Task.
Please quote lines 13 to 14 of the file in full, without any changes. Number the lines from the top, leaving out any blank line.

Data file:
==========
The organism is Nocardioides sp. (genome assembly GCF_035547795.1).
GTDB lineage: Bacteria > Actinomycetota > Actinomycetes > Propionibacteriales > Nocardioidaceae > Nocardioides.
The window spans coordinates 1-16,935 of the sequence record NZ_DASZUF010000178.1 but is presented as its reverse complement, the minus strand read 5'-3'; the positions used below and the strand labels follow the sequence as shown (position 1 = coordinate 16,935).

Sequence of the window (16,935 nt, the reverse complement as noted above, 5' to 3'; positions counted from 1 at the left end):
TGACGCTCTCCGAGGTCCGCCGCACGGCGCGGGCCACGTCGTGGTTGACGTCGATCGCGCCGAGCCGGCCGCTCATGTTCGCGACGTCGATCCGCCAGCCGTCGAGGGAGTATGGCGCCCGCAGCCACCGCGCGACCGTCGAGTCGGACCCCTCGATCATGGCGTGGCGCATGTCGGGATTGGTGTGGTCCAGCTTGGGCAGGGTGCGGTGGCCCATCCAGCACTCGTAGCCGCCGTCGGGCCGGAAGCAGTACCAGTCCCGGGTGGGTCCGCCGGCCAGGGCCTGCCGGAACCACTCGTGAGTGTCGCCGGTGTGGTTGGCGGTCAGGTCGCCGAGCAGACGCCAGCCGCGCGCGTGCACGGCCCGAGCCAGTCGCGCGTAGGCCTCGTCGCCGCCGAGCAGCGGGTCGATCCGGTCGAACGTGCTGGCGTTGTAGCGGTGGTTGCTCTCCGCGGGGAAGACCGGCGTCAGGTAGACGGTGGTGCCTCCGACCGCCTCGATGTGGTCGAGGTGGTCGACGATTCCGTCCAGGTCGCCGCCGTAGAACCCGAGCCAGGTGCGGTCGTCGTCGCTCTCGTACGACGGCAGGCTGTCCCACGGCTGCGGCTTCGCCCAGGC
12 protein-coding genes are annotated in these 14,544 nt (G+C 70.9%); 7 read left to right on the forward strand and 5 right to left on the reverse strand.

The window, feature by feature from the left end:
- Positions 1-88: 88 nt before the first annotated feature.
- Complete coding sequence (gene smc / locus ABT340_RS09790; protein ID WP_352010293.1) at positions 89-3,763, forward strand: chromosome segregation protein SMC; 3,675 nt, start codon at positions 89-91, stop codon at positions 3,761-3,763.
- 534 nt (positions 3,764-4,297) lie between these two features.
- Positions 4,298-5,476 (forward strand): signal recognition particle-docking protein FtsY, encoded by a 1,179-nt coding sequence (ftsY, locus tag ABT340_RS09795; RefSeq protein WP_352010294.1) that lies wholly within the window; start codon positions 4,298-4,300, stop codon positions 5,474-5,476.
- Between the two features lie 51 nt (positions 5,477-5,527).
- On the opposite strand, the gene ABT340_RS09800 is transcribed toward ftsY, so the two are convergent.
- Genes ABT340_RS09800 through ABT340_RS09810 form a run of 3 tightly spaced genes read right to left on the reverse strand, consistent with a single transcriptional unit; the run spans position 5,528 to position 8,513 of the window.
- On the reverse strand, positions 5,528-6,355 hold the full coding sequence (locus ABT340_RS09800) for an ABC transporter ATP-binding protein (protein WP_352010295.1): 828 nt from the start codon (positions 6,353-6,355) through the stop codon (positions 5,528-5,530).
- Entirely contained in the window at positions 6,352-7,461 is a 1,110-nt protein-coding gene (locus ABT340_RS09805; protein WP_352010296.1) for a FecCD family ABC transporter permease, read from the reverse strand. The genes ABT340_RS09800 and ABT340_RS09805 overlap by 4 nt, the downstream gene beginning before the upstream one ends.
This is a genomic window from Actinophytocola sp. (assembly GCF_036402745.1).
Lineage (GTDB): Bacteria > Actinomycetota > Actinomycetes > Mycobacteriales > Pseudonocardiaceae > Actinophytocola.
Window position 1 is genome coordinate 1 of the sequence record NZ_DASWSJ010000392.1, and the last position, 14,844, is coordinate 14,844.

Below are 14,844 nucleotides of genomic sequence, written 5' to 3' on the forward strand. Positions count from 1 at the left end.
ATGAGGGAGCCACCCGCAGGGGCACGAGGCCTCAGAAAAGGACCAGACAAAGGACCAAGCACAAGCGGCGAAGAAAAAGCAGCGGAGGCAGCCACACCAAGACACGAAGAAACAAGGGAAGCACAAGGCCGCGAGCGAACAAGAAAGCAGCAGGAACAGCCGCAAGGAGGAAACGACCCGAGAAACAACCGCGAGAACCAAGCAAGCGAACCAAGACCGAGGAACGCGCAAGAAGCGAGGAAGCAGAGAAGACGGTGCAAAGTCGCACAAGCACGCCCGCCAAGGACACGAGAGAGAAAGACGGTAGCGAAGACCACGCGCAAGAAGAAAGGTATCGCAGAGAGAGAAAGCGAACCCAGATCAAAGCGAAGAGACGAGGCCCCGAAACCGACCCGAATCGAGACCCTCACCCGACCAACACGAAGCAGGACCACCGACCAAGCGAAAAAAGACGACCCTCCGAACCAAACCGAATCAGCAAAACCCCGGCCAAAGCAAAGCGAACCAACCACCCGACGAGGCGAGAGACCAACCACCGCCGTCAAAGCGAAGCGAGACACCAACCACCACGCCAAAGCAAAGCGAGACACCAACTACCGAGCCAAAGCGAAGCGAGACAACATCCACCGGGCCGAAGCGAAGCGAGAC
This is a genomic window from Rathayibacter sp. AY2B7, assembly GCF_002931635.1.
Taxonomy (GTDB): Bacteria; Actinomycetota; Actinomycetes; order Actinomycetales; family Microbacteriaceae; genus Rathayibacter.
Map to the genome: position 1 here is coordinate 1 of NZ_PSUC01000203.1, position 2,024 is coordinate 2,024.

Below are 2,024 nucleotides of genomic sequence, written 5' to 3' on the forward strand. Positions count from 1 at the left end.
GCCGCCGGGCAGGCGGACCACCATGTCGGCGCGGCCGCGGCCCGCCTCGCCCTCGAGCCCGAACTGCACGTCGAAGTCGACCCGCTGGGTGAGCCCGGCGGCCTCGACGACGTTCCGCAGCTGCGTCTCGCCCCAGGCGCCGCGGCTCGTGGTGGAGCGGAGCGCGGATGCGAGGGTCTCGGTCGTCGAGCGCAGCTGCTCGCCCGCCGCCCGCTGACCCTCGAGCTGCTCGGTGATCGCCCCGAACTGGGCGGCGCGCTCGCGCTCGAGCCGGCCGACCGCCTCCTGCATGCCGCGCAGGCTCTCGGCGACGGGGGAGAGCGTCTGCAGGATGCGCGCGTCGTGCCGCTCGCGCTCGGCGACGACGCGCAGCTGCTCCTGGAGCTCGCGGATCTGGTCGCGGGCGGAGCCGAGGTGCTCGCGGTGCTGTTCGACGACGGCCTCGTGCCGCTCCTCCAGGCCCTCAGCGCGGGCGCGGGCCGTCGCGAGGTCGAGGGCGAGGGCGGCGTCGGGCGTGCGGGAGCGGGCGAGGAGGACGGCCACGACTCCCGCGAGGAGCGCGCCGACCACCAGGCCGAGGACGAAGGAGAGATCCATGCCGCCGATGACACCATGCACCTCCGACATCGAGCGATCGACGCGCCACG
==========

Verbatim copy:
- On the opposite strand, the gene ABT340_RS09800 is transcribed toward ftsY, so the two are convergent.
- Genes ABT340_RS09800 through ABT340_RS09810 form a run of 3 tightly spaced genes read right to left on the reverse strand, consistent with a single transcriptional unit; the run spans position 5,528 to position 8,513 of the window.